Donetsk: Following Portugal's defeat of the Czech Republic, France and Spain now know who they will play in the Euro 2012 semi-finals if they emerge victorious from their quarter-final on Saturday.
Despite Cristiano Ronaldo's searing form, both teams will hope that Portugal's presence in the last four is a good omen.
France beat Portugal in the semi-finals en route to success at both Euro 1984 and Euro 2000, as well as at the same stage of the 2006 World Cup.
Spain, meanwhile, overcame their Iberian rivals in the last 16 on the way to glory at the 2010 World Cup in South Africa.
First, however, there is Saturday's meeting in Donetsk, and the number of short, technically gifted midfielders in France's squad bears testament to Laurent Blanc's admiration for world and European champions Spain.
Since replacing Raymond Domenech at the France helm after the 2010 World Cup, Blanc has attempted to inculcate a passing game that mirrors the Spaniards' approach and his squad is an eloquent demonstration of that ambition.
Blanc has only two genuine strikers at his disposal -- Karim Benzema and Olivier Giroud -- but can call upon a wealth of nimble creative midfielders such as Samir Nasri, Franck Ribery, Jeremy Menez, Hatem Ben Arfa and Marvin Martin.
He has tried to turn France into a side that dominates its opponents but he admits that on Saturday, his players will be up against the masters in that domain.
"If you manage to have more possession of the ball than Spain, it'd be an achievement," said the France coach.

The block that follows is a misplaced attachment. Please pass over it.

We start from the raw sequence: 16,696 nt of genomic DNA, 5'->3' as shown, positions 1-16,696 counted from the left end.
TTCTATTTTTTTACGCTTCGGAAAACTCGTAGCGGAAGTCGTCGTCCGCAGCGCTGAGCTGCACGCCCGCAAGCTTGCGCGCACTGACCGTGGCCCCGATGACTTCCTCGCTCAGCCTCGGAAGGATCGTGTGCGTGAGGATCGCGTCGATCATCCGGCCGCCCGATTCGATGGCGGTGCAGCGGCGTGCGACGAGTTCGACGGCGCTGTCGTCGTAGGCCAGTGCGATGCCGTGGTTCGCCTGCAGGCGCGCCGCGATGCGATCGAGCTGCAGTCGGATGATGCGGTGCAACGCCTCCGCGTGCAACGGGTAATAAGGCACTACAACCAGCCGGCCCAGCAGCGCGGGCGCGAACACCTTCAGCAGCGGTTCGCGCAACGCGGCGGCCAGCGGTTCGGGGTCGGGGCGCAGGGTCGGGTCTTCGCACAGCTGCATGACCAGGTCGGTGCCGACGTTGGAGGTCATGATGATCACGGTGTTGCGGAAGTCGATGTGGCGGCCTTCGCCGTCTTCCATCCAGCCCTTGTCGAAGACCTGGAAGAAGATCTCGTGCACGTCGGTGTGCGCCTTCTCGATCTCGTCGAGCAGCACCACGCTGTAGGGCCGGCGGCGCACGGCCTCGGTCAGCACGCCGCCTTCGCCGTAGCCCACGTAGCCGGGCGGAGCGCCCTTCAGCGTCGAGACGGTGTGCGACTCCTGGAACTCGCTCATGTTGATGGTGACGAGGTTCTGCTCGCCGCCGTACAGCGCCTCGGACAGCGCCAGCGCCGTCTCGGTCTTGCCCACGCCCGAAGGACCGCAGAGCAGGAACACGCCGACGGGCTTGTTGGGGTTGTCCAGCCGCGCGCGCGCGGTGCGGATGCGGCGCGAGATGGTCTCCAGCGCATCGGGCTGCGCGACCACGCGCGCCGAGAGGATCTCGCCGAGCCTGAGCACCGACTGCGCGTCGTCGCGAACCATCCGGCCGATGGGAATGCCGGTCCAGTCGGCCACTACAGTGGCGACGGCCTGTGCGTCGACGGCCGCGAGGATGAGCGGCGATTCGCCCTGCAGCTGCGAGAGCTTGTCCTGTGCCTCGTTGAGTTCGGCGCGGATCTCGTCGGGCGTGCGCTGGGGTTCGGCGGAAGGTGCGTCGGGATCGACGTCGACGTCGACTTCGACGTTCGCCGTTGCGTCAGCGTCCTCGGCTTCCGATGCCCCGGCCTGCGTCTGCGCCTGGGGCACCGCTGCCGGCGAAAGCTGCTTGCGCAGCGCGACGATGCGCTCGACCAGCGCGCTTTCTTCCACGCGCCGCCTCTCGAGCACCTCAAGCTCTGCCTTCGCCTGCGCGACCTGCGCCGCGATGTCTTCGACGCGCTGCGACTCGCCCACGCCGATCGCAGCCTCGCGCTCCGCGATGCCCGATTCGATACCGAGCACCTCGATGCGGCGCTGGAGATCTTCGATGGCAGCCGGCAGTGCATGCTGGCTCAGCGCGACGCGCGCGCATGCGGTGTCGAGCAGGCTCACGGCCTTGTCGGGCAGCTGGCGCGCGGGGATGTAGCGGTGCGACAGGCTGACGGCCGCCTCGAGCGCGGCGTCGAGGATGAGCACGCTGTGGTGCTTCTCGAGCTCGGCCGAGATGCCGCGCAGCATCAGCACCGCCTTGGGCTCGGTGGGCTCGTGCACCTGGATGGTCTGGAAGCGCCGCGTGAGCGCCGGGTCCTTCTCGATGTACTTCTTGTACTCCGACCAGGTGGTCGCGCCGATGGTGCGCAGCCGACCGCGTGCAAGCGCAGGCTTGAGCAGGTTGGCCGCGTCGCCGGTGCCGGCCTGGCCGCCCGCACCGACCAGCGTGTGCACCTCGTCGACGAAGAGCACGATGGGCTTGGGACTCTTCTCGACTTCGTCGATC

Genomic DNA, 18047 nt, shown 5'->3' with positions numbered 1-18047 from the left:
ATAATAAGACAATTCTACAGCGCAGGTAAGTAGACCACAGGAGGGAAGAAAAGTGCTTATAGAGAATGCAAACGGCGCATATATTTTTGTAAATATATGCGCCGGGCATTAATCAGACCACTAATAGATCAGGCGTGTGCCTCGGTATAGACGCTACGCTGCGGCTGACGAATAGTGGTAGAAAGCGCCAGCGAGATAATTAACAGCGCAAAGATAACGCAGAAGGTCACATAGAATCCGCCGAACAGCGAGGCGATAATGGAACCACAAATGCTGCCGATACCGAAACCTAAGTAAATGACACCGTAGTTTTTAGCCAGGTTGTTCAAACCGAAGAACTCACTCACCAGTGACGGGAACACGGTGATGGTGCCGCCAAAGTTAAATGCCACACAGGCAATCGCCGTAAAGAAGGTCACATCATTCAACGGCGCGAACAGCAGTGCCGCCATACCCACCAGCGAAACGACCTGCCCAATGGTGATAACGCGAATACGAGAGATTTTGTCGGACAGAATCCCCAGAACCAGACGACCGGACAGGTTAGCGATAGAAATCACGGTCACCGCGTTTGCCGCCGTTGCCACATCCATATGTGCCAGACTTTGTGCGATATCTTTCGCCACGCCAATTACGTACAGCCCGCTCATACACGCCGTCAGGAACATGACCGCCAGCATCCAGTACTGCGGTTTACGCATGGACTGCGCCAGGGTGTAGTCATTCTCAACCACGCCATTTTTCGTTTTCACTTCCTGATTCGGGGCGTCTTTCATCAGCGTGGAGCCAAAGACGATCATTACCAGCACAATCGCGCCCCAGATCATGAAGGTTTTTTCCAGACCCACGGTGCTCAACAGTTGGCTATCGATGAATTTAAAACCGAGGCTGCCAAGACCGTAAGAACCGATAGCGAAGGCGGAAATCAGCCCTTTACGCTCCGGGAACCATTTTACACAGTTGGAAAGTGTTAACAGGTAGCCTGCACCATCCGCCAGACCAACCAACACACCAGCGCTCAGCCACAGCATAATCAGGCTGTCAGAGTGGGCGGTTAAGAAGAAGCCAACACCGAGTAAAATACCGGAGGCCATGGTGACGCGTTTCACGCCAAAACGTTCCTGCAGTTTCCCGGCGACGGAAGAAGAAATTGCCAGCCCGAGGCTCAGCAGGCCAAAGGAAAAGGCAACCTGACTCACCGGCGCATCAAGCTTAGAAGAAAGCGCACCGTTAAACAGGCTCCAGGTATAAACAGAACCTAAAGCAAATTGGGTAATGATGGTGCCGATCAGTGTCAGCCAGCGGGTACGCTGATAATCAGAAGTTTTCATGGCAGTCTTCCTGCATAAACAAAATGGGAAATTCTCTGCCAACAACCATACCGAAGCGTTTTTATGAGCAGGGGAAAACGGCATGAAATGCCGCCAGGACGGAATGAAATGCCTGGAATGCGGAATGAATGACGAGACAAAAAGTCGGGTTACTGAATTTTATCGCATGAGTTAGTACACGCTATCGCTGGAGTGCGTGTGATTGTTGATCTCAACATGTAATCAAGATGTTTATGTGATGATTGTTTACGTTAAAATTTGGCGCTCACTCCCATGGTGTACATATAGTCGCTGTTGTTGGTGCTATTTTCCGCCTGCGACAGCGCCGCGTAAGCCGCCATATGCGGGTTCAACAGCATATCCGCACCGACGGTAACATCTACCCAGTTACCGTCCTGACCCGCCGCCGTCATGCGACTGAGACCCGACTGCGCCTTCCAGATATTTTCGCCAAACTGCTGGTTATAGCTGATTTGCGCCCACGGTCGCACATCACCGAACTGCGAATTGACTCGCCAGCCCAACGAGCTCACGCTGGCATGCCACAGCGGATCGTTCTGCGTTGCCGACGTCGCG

"In that area, they are very, very strong. It's a style of football that I like. And not only is it nice to watch, but it's efficient as well.
"The problem against Spain is that the players will have to be mentally prepared to run a huge amount and block the spaces as much as possible, even if they always manage to find space due to their quality."
With Philippe Mexes suspended after being booked in Tuesday's 2-0 loss to Sweden, Laurent Koscielny will step in alongside Adil Rami in the centre of a France defence charged with the onerous task of resisting the Spanish armada.
"We know about Spain's approach," said the Arsenal defender.
"They like to move around a lot. Sometimes there are no players in the centre and then, in the space of two or three passes, three or four arrive."
Blanc has played down reports of angry exchanges in the changing room following France's defeat by Sweden, which ended their 23-game unbeaten run, although he expressed concern at his side's lack of application during the game.
Spain approach Saturday's match at Donbass Arena in happier mood, despite having laboured to beat Croatia 1-0 on Monday in their final Group C game.
There were none of the fireworks of the 4-0 thrashing of Ireland four days earlier, but Spain's patient, probing approach kindled memories of the succession of 1-0 victories that carried them to glory at the World Cup.
Vicente del Bosque believes Spain "under-estimated" France when they lost to them in the last 16 at the 2006 World Cup but says there is no danger of that happening again on Saturday.
"France were the most complicated (potential) rival and the strongest team in Group D," he told Spanish radio station Onda Cero.
"They have players who are very good technically and well organised. I think they'll play like us. The French have no complexes."
Del Bosque is unlikely to make radical changes to his team, with Fernando Torres expected to hold on to his place at the point of the attack, while Nasri and Ribery are both set to feature for France after overcoming knocks.
Saturday's game is also a precursor to the 2014 World Cup qualifying campaign, with France and Spain drawn in the same group, but both teams will only have eyes for a semi-final date with Ronaldo and co.